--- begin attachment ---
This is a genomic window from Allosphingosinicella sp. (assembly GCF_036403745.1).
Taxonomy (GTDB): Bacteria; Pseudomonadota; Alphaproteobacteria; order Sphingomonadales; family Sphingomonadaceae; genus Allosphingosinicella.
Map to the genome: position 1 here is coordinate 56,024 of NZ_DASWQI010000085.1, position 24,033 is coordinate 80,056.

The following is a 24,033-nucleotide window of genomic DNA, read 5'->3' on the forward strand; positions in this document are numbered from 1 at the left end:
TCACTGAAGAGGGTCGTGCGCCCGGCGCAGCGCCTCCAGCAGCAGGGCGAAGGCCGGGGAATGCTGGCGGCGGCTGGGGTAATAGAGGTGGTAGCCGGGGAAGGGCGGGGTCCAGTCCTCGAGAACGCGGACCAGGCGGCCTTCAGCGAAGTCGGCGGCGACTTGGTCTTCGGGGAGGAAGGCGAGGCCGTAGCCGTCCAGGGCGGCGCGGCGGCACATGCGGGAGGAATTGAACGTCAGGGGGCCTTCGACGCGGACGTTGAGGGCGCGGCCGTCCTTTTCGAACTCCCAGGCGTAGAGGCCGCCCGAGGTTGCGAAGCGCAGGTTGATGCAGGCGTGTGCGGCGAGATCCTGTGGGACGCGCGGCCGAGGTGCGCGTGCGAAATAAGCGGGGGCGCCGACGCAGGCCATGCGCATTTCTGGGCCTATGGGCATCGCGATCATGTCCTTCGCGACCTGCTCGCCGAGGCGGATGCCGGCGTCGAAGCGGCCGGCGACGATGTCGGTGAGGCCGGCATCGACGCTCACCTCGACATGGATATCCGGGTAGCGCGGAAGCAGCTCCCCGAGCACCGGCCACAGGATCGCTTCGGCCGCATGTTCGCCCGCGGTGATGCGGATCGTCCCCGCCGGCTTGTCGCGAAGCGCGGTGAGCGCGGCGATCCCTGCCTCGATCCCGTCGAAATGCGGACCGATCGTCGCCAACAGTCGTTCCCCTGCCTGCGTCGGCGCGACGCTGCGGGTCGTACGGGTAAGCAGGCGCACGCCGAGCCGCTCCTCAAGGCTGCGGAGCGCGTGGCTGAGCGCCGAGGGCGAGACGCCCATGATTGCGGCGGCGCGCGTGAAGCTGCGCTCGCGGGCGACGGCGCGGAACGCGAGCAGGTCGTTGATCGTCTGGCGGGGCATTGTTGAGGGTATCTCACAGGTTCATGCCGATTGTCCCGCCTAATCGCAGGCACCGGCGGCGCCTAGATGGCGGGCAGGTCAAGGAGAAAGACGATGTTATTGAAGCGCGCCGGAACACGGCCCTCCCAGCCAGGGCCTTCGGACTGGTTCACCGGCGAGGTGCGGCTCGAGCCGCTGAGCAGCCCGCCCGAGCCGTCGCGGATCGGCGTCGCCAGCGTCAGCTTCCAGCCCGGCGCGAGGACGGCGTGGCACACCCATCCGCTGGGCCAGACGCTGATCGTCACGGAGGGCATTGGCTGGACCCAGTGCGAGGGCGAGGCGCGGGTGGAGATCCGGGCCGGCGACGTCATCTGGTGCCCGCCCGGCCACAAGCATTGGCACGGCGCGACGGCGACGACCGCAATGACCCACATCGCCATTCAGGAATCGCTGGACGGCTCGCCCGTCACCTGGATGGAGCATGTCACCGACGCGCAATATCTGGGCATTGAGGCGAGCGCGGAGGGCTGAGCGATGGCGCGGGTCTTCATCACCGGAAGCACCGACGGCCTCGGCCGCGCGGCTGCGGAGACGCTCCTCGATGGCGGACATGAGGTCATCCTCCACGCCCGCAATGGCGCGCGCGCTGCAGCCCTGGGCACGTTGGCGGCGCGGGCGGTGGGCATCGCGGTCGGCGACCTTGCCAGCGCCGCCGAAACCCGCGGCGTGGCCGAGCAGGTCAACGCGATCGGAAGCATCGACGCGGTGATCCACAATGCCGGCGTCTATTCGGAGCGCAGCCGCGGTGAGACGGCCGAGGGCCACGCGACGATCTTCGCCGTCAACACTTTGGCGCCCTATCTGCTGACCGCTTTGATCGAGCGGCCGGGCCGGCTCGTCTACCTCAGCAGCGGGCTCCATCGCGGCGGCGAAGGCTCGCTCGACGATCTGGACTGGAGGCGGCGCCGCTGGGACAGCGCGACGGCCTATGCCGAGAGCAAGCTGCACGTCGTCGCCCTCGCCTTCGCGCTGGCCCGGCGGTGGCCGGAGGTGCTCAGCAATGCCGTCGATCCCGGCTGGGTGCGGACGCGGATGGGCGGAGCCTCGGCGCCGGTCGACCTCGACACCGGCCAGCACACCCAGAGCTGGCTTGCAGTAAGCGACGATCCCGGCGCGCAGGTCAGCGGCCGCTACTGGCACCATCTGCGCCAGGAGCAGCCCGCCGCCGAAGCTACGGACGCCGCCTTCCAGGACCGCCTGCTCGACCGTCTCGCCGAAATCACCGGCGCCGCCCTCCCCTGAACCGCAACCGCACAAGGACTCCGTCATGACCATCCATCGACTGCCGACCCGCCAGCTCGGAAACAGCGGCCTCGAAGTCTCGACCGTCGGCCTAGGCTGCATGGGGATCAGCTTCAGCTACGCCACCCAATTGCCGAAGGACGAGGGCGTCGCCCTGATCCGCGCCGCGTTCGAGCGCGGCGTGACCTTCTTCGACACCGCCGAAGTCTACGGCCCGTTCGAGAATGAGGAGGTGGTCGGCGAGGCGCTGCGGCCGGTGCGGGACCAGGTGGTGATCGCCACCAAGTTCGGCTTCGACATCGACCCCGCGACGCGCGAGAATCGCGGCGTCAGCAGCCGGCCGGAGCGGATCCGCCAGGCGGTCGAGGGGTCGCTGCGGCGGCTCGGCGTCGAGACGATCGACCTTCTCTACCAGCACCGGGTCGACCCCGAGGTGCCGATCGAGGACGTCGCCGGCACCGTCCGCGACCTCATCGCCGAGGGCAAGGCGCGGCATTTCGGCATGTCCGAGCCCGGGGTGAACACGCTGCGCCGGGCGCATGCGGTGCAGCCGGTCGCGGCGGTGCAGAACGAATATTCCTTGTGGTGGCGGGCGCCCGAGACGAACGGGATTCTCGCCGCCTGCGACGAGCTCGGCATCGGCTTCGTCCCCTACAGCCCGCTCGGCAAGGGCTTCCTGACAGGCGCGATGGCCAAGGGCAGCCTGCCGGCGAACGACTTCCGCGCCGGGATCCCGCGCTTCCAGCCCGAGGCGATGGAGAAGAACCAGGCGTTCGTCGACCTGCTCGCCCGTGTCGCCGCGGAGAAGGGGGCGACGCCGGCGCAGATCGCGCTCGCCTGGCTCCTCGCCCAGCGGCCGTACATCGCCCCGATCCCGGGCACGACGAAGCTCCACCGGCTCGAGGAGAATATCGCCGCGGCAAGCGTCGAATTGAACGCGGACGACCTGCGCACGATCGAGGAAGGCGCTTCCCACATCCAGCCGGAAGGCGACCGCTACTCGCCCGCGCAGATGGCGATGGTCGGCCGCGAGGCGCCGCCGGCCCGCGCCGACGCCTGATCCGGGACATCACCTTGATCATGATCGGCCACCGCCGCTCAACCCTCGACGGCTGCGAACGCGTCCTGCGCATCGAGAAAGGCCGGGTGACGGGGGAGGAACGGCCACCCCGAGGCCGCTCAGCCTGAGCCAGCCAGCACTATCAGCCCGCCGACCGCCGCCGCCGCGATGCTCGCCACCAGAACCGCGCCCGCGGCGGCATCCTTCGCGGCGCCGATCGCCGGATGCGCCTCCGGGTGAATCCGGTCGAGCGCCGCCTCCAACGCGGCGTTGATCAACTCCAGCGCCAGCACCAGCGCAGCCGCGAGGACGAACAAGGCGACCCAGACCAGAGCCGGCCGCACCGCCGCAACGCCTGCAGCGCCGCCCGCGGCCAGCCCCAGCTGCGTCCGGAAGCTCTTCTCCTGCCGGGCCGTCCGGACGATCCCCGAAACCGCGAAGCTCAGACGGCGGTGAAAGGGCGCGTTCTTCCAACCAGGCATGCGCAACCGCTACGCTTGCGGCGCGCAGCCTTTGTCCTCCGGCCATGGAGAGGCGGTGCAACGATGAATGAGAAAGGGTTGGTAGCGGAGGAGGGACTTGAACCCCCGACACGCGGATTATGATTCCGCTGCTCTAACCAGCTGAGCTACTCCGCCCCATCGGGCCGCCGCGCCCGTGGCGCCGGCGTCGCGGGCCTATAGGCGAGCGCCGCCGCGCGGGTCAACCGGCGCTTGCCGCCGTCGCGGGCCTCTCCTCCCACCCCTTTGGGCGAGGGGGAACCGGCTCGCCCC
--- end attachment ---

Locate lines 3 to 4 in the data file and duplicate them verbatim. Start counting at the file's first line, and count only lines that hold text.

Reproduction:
Map to the genome: position 1 here is coordinate 56,024 of NZ_DASWQI010000085.1, position 24,033 is coordinate 80,056.

The following is a 24,033-nucleotide window of genomic DNA, read 5'->3' on the forward strand; positions in this document are numbered from 1 at the left end: